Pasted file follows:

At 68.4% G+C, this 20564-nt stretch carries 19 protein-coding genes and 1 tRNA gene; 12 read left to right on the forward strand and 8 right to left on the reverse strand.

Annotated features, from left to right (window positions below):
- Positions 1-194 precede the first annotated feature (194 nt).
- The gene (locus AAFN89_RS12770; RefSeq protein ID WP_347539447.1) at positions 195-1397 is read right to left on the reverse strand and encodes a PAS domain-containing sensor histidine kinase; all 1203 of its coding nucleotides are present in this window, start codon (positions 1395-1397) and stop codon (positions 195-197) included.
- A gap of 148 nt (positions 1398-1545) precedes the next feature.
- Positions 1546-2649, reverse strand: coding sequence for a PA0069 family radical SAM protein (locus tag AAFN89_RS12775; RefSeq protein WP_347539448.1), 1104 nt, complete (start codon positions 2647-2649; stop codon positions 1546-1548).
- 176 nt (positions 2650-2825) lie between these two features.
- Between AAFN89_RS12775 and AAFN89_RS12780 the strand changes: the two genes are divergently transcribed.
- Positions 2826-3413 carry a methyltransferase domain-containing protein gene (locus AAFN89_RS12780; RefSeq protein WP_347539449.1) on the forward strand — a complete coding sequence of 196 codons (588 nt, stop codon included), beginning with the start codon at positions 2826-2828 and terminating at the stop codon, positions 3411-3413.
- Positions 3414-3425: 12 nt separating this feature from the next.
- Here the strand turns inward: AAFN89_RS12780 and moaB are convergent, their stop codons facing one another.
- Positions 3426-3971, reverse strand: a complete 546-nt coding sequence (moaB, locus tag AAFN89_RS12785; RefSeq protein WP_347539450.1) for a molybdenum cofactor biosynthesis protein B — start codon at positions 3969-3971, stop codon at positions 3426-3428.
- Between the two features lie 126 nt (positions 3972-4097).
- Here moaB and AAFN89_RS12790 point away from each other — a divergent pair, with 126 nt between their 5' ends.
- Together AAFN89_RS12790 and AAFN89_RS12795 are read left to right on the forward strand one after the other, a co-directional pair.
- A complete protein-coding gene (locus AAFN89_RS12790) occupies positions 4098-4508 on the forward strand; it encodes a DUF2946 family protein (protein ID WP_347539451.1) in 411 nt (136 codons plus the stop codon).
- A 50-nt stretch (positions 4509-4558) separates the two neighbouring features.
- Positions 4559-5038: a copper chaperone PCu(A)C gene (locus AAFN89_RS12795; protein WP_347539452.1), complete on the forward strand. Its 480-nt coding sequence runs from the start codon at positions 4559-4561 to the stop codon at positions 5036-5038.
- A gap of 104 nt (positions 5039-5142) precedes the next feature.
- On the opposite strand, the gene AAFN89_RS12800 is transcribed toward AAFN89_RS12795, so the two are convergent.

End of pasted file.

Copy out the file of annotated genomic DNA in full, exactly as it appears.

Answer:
At 68.4% G+C, this 20564-nt stretch carries 19 protein-coding genes and 1 tRNA gene; 12 read left to right on the forward strand and 8 right to left on the reverse strand.

Annotated features, from left to right (window positions below):
- Positions 1-194 precede the first annotated feature (194 nt).
- The gene (locus AAFN89_RS12770; RefSeq protein ID WP_347539447.1) at positions 195-1397 is read right to left on the reverse strand and encodes a PAS domain-containing sensor histidine kinase; all 1203 of its coding nucleotides are present in this window, start codon (positions 1395-1397) and stop codon (positions 195-197) included.
- A gap of 148 nt (positions 1398-1545) precedes the next feature.
- Positions 1546-2649, reverse strand: coding sequence for a PA0069 family radical SAM protein (locus tag AAFN89_RS12775; RefSeq protein WP_347539448.1), 1104 nt, complete (start codon positions 2647-2649; stop codon positions 1546-1548).
- 176 nt (positions 2650-2825) lie between these two features.
- Between AAFN89_RS12775 and AAFN89_RS12780 the strand changes: the two genes are divergently transcribed.
- Positions 2826-3413 carry a methyltransferase domain-containing protein gene (locus AAFN89_RS12780; RefSeq protein WP_347539449.1) on the forward strand — a complete coding sequence of 196 codons (588 nt, stop codon included), beginning with the start codon at positions 2826-2828 and terminating at the stop codon, positions 3411-3413.
- Positions 3414-3425: 12 nt separating this feature from the next.
- Here the strand turns inward: AAFN89_RS12780 and moaB are convergent, their stop codons facing one another.
- Positions 3426-3971, reverse strand: a complete 546-nt coding sequence (moaB, locus tag AAFN89_RS12785; RefSeq protein WP_347539450.1) for a molybdenum cofactor biosynthesis protein B — start codon at positions 3969-3971, stop codon at positions 3426-3428.
- Between the two features lie 126 nt (positions 3972-4097).
- Here moaB and AAFN89_RS12790 point away from each other — a divergent pair, with 126 nt between their 5' ends.
- Together AAFN89_RS12790 and AAFN89_RS12795 are read left to right on the forward strand one after the other, a co-directional pair.
- A complete protein-coding gene (locus AAFN89_RS12790) occupies positions 4098-4508 on the forward strand; it encodes a DUF2946 family protein (protein ID WP_347539451.1) in 411 nt (136 codons plus the stop codon).
- A 50-nt stretch (positions 4509-4558) separates the two neighbouring features.
- Positions 4559-5038: a copper chaperone PCu(A)C gene (locus AAFN89_RS12795; protein WP_347539452.1), complete on the forward strand. Its 480-nt coding sequence runs from the start codon at positions 4559-4561 to the stop codon at positions 5036-5038.
- A gap of 104 nt (positions 5039-5142) precedes the next feature.
- On the opposite strand, the gene AAFN89_RS12800 is transcribed toward AAFN89_RS12795, so the two are convergent.